maxie laughed. "don't be so dramatic, kid. you sound like sarah bernhardt playing hamlet at the white house. there's no need to be nervous. we're all friends here."

phil giggled again.

johnny nodded. "yeah. when i had money i had lots of friends. but now nobody knows me when i'm down and out."

maxie looked around the flea-bitten room, noticed trixie on the couch.

"who's she?"

"just a dame."

"yeah, i kind of figured that." maxie stared at trixie for a few seconds and then looked at johnny . "well, back to serious business. it seems the big guy, in his inscrutable way, and for reasons known only to himself, has decided to give you one last chance."

"one last chance," johnny repeated.

behind maxie, phil giggled again. he sounded like a broken record.

"he has a job for you. just one. it's easy."

"he wants me to kill somebody."

"no, he wants you to go out to his farm on long island and milk a goat. what do you think he wants?" maxie turned and nodded to phil.

phil took his left hand out of his pocket and tossed something to johnny.

johnny grabbed it. it was a zip gun. it looked it was held together with chewing gum.

"you like it?" phil tittered. "i made it myself. i'm real proud of it. like an old mama lion watching her boy go off to war."

johnny turned it over gingerly in his hand. "it doesn't look like --. " he didn't know what to say.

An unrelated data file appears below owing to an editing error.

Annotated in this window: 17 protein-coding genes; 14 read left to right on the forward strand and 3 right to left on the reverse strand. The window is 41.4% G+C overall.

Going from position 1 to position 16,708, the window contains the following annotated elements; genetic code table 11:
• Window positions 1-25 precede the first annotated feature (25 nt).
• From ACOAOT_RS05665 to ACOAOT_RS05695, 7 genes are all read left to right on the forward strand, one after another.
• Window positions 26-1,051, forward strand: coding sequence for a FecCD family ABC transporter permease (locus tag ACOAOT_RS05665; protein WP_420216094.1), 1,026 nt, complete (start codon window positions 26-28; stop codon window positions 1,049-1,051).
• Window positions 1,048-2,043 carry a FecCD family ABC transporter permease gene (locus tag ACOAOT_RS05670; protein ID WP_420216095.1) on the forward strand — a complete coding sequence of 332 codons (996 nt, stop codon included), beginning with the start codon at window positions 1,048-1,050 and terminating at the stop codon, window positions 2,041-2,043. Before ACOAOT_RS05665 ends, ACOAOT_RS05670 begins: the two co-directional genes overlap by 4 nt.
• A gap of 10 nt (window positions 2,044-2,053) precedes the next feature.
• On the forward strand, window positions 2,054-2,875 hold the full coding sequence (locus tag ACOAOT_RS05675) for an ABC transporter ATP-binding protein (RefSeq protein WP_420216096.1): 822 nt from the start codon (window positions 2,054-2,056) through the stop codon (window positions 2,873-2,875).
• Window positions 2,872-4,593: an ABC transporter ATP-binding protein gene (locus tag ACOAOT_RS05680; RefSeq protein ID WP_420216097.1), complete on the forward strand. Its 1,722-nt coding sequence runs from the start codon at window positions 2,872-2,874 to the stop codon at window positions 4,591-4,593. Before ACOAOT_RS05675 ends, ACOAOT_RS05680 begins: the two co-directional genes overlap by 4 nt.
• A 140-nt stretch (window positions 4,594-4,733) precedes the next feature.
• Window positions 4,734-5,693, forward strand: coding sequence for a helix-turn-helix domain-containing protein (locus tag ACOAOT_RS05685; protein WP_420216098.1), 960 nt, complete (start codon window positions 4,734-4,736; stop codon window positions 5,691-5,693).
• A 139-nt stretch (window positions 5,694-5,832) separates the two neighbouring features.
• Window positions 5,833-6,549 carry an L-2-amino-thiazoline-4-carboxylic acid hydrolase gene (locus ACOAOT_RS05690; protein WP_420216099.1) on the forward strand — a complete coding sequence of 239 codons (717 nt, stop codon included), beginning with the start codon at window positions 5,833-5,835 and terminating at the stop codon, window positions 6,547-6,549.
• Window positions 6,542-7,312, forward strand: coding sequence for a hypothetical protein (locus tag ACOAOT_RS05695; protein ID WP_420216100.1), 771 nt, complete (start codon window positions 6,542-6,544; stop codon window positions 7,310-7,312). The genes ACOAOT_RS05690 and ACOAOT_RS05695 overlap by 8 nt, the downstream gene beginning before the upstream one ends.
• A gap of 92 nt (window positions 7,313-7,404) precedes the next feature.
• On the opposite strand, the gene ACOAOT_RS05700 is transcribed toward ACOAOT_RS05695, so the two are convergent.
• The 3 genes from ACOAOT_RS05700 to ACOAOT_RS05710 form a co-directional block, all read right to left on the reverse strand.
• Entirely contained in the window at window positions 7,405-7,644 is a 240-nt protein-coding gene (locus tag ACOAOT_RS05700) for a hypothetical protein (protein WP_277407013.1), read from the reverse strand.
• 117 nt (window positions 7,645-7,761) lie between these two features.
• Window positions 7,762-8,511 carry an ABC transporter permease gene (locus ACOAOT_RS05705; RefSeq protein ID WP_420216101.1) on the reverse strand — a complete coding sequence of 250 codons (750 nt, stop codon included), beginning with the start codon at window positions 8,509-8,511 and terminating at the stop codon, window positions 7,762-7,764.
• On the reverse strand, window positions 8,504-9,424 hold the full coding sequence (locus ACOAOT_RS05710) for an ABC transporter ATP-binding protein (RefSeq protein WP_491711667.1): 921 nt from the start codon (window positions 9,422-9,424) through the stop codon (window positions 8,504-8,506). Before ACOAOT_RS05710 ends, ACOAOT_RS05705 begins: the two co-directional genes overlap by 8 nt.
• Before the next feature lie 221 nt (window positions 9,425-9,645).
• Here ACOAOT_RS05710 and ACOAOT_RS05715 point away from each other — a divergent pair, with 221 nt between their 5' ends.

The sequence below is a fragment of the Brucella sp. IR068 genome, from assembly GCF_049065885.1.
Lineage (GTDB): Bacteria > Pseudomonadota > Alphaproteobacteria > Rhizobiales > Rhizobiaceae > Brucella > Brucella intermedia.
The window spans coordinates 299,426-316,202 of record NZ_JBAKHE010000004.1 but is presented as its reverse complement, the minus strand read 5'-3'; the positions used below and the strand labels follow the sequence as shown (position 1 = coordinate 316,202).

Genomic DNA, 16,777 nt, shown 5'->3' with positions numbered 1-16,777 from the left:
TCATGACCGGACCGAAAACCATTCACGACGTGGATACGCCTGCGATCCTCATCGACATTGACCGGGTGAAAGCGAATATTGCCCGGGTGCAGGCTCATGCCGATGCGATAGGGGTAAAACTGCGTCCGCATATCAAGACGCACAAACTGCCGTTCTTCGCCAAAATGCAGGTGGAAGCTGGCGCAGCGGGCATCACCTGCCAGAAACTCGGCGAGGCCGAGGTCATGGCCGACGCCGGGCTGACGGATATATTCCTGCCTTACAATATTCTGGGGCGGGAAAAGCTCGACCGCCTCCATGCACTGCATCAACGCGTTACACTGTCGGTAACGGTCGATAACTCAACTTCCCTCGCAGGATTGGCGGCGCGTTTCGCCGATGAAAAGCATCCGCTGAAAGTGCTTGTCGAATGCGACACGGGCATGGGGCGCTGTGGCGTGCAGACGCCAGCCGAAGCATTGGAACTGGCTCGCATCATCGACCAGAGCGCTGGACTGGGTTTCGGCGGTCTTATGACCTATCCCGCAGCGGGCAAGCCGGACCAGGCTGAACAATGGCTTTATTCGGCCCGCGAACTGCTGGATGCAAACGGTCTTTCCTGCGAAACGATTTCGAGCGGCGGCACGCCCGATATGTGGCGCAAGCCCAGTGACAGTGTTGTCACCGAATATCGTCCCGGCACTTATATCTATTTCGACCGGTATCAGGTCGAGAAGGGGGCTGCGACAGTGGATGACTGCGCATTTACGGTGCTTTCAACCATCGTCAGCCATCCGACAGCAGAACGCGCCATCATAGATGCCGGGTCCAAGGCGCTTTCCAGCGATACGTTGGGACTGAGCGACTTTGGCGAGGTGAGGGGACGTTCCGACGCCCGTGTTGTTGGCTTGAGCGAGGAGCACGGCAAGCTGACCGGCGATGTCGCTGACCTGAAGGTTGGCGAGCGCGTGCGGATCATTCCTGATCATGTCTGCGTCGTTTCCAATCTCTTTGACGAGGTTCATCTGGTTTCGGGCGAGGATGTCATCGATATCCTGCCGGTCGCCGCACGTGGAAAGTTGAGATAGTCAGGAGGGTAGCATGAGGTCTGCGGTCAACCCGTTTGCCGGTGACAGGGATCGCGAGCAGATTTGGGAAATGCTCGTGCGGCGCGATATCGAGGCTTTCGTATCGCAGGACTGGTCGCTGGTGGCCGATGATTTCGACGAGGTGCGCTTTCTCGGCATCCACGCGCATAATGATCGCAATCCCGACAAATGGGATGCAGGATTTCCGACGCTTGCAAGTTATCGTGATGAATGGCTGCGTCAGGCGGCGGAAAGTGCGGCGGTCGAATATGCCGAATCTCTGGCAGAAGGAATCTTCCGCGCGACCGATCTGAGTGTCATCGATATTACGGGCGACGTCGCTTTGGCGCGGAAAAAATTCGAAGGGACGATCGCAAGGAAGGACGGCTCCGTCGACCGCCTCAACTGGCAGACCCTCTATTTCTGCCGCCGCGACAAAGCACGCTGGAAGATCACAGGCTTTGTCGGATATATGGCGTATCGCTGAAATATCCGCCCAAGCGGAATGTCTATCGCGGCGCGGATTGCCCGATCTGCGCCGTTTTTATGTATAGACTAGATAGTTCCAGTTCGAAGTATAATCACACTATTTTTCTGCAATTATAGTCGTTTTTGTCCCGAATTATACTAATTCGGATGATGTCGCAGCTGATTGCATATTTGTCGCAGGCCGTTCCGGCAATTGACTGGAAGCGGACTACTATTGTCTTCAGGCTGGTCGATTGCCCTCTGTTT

"no," maxie finished for him. "it doesn't look like something remington hand crafted for j p morgan or the prince of wales. but it will work like a charm if you walk right up to somebody and stick it in their guts."

"it's got one shot in it," phil added. "one. so don't be getting any ideas, punk."

"phil's right," said maxie. "it's got just one bullet in it. so make sure you aim straight and true."

johnny shrugged. he put the zip gun on the table beside the empty whiskey bottle.

"all right. who's the one lucky customer?"

"a guy named skorzys, he has a little tailor shop over on 21st street."

"what kind of name is that?"

"foreign. he's a foreigner. he just fell off a slow banana boat from china."

"let me guess. he doesn't speak the language?"

"no," said maxie. "he don't speak the simplest language of all - the language of knowing who his friends are."

"or knowing how to play ball," added phil.

"you don't want me to try to talk to him?" johnny asked.

"he's already been talked to," said maxie. "the time for talk has passed. we just want you to write the book on him."

"the final chapter," added phil.

"it's your party," johnny agreed. he got his coat and hat. he didn't want to stick the zip gun in his belt or his pocket so he wrapped it in his coat and put the coat under his arm.